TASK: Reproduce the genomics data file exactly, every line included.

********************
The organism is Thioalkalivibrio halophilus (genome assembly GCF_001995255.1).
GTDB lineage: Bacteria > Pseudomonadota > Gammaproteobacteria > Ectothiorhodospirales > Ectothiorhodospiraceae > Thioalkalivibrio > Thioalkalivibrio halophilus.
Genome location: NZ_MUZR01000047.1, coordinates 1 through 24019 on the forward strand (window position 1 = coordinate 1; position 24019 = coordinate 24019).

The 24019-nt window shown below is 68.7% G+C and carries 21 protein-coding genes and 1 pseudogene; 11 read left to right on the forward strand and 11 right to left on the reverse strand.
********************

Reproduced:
The organism is Thioalkalivibrio halophilus (genome assembly GCF_001995255.1).
GTDB lineage: Bacteria > Pseudomonadota > Gammaproteobacteria > Ectothiorhodospirales > Ectothiorhodospiraceae > Thioalkalivibrio > Thioalkalivibrio halophilus.
Genome location: NZ_MUZR01000047.1, coordinates 1 through 24019 on the forward strand (window position 1 = coordinate 1; position 24019 = coordinate 24019).

The 24019-nt window shown below is 68.7% G+C and carries 21 protein-coding genes and 1 pseudogene; 11 read left to right on the forward strand and 11 right to left on the reverse strand.